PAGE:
A. E. Hotchner, with his latest book. (Photo/Fred Cantor)

A. E. Hotchner, with his latest book. (Photo/Fred Cantor)

Earlier this week, “06880” reader Fred Cantor chatted with Hotchner about his life and times in our town. Here is his report.

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A. E. Hotchner, the well-known writer and philanthropist, moved to Westport from New York City in 1953 — but not for all the reasons commonly associated with such a move.

“Somebody said to me: ‘Go to Westport. It’s an inexpensive place,'” Hotchner recalls.

A real estate broker showed him a 1920s home, on 5 acres, that had been empty for 2 years. “A real white elephant,” Hotchner remembers it. “Nobody wanted it, it was so big.”

But he and his wife, with 2 young children, liked the possibilities. They made an offer that was accepted.

A. E. Hotchner and Ernest Hemingway, in an undated photograph.

A. E. Hotchner and Ernest Hemingway, in an undated photograph.

The Hillandale Road home and surrounding acreage have provided Hotchner plenty of solitude to write the nearly 20 books he has published over the years, including his latest.

Like his previous works, Hotchner composed an initial draft of Hemingway in Love by longhand, on an old roll-top desk in his 3rd floor study in the finished attic that was already in place when he moved in.

What motivated him to write a new part of the Hemingway story almost 50 years after his acclaimed biography, Papa Hemingway?

The publisher’s lawyers edited out controversial parts of the 1966 manuscript that dealt with people who were alive then. Finally, Hotchner feels he is able to tell “a great tragic love story” that had such an impact on Hemingway’s life, and was perhaps even “more dramatic than what Hemingway was writing about” at the time.

“He was under siege,” Hotchner explains.

Hotchner was not only close friends with one of the 20th century’s most iconic authors. He was also close to one of its most celebrated movie stars: Paul Newman. That friendship led to their co-founding the Newman’s Own charitable endeavor.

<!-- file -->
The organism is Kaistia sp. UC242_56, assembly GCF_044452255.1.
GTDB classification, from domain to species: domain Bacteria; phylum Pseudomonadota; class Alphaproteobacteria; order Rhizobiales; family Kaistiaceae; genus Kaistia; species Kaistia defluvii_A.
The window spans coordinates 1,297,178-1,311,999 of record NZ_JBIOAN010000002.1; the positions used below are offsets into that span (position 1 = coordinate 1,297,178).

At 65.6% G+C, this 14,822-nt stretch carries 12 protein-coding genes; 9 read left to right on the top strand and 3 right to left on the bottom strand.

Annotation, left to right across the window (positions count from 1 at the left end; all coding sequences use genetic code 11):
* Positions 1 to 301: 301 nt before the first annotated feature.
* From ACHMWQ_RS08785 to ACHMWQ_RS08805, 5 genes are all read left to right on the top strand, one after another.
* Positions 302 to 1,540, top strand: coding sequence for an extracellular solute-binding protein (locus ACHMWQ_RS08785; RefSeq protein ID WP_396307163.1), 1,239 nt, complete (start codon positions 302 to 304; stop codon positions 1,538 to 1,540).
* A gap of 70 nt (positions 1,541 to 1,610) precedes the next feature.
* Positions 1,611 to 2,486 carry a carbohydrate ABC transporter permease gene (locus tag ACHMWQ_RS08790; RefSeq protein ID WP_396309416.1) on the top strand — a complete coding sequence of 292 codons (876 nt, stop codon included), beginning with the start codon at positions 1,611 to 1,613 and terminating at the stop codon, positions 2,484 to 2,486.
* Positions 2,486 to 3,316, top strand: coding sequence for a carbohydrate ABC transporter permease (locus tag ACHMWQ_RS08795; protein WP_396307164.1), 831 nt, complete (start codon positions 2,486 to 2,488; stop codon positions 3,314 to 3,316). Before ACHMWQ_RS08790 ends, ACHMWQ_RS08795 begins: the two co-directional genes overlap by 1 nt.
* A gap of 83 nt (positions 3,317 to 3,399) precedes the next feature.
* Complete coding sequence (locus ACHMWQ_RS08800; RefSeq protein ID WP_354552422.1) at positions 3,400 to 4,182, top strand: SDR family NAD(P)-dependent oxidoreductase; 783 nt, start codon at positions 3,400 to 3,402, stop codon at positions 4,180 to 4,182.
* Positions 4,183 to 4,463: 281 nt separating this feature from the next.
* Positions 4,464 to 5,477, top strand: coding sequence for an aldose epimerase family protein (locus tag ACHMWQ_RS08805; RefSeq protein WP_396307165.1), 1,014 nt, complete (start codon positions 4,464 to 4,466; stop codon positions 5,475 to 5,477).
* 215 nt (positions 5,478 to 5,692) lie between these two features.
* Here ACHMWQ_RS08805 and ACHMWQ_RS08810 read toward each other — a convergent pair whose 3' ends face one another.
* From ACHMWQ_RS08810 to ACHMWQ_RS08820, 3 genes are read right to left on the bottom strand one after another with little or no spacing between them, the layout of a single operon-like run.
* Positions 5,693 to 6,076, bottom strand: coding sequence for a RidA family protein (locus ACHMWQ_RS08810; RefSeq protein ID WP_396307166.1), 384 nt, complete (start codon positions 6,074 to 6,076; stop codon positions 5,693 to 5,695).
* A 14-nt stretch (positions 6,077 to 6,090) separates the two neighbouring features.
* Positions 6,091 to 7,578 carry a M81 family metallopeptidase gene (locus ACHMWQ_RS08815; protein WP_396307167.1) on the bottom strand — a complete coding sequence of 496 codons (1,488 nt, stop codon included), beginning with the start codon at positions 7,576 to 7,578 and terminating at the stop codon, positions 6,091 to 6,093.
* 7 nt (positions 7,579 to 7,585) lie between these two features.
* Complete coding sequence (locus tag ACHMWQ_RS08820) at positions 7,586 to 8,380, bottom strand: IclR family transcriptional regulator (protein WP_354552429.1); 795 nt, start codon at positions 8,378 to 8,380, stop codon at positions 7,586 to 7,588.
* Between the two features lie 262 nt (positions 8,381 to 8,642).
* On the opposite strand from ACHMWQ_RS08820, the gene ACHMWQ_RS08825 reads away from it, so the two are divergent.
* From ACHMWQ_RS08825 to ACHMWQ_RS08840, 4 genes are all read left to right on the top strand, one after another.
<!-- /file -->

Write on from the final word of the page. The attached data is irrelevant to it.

A. E. Hotchner has lived on Hillandale Road -- and been part of Westport -- for more than 60 years. (Photo/Fred Cantor

A. E. Hotchner has lived on Hillandale Road — and been part of Westport — for more than 60 years. (Photo/Fred Cantor

But long before that wonderful philanthropy, Hotchner was involved in a much smaller local charity event that was an integral part of small-town Westport life in the 1950s: the writers-vs.-artists basketball game in the Staples High School gym.

Hotchner played with illustrious teammates like Peter De Vries and Max Shulman. The event raised money for good causes — but there was pride involved too. Hotchner recalls De Vries being injured one game, lying on the bench unable to continue, encouraging his teammates to win.

Hotchner has other fond memories of his early years in Westport: a downtown butcher in a straw hat; a Main Street hardware store that sold nails by the pound; a farm just down the street from his home where cows grazed, and nearby homes dating back to the Revolutionary War.

Westport has changed considerably since 1953. Nevertheless, over 60 years later Hotchner very much enjoys his home. He considers his property “an oasis.” He calls the grounds “glorious.”

And — nearing the century mark — he likes being surrounded by “what’s familiar.”